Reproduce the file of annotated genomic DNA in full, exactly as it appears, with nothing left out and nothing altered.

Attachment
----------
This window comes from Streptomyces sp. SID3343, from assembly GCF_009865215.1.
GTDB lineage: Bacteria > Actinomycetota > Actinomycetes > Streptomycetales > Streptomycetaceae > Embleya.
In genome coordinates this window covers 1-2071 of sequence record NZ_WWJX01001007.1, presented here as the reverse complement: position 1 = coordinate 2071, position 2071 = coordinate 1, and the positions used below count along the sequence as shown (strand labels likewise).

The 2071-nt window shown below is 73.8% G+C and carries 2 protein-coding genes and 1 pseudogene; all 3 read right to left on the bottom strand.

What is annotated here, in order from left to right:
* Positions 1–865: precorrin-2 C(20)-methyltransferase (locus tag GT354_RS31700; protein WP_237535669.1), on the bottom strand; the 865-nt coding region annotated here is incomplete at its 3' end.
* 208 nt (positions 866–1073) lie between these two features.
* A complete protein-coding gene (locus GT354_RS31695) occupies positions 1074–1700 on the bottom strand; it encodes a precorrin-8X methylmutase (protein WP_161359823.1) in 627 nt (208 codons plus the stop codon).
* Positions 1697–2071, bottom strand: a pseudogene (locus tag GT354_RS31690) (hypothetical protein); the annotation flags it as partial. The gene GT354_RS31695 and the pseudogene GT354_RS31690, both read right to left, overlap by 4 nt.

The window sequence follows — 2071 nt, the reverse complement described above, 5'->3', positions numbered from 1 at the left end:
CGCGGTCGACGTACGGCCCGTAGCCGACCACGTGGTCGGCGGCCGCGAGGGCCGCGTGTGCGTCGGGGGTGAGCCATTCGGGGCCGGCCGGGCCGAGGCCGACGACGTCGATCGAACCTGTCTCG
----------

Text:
This window comes from Streptomyces sp. SID3343, from assembly GCF_009865215.1.
GTDB lineage: Bacteria > Actinomycetota > Actinomycetes > Streptomycetales > Streptomycetaceae > Embleya.
In genome coordinates this window covers 1-2071 of sequence record NZ_WWJX01001007.1, presented here as the reverse complement: position 1 = coordinate 2071, position 2071 = coordinate 1, and the positions used below count along the sequence as shown (strand labels likewise).

The 2071-nt window shown below is 73.8% G+C and carries 2 protein-coding genes and 1 pseudogene; all 3 read right to left on the bottom strand.

What is annotated here, in order from left to right:
* Positions 1–865: precorrin-2 C(20)-methyltransferase (locus tag GT354_RS31700; protein WP_237535669.1), on the bottom strand; the 865-nt coding region annotated here is incomplete at its 3' end.
* 208 nt (positions 866–1073) lie between these two features.
* A complete protein-coding gene (locus GT354_RS31695) occupies positions 1074–1700 on the bottom strand; it encodes a precorrin-8X methylmutase (protein WP_161359823.1) in 627 nt (208 codons plus the stop codon).
* Positions 1697–2071, bottom strand: a pseudogene (locus tag GT354_RS31690) (hypothetical protein); the annotation flags it as partial. The gene GT354_RS31695 and the pseudogene GT354_RS31690, both read right to left, overlap by 4 nt.

The window sequence follows — 2071 nt, the reverse complement described above, 5'->3', positions numbered from 1 at the left end:
CGCGGTCGACGTACGGCCCGTAGCCGACCACGTGGTCGGCGGCCGCGAGGGCCGCGTGTGCGTCGGGGGTGAGCCATTCGGGGCCGGCCGGGCCGAGGCCGACGACGTCGATCGAACCTGTCTCG